But the issuing of banknotes and coins is only a part of the money supply, and a diminishing one at that because of the ever increasing use of credit cards, direct debits and other non-physical money means of payment (http://www.paymentscouncil.org.uk/files/payments_council/future_of_cash2.pdf). In addition there is the ability of financial institutions to expand the money supply by making loans directly to individuals and corporations, the use of state power to “print money” through procedures such as quantitative easing and the general fiscal tenor of a government in terms of such things as credit controls, taxation policy and regulation of the economy, especially the regulation of the banks and their ilk.
If all or any of these matters were left for the UK and an independent Scotland to decide each for themselves there would be inevitably serious political clashes. More fundamentally the effect of clashing policy decisions would be to undermine the Pound and by extension the economy of one or both countries. For example, if the UK introduced credit controls and Scotland did not, Scotland could run into the type of trouble created by the pre-2008 bubble while the UK did not, but the Pound would be weakened by the Scottish behaviour. If the Pound was shared between the UK and Scotland there would have to be very strict rules to ensure that reckless financial and fiscal behaviour was not possible. As mentioned previously, it is very doubtful that an independent Scotland would agree to such rules or observe them if they did officially accept them.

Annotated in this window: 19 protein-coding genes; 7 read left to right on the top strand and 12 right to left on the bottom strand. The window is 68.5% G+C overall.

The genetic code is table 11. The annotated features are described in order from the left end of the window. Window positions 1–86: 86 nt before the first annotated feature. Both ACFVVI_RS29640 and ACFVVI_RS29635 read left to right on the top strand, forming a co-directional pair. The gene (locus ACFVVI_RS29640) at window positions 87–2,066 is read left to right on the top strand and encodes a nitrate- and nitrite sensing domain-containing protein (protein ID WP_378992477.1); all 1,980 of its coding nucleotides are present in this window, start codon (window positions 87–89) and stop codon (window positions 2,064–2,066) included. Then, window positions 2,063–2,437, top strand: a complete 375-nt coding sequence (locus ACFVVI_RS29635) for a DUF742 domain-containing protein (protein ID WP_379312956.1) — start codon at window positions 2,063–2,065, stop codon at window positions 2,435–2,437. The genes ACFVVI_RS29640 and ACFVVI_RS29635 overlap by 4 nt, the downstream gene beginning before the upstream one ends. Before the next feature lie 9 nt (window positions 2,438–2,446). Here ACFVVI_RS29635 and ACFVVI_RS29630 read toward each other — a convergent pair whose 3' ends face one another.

Allowing Scotland to use the Pound would have only disadvantages for England and would carry with it the risk of a sudden and drastic failure if Scotland became another Republic of Ireland or Iceland. For Scotland it would be all benefit because they would gain the advantage of using a recognised currency and know that the rest of the UK would have to bail them out if the Scottish economy went down the pan. Westminster should make it clear now that there is no question of an independent Scotland continuing to use the Pound.
The SNP are peddling a bogus independence .
If they really wanted Scotland to be its own master they would be seeking to establish their own currency not remain with the Pound or become enmeshed in the Euro.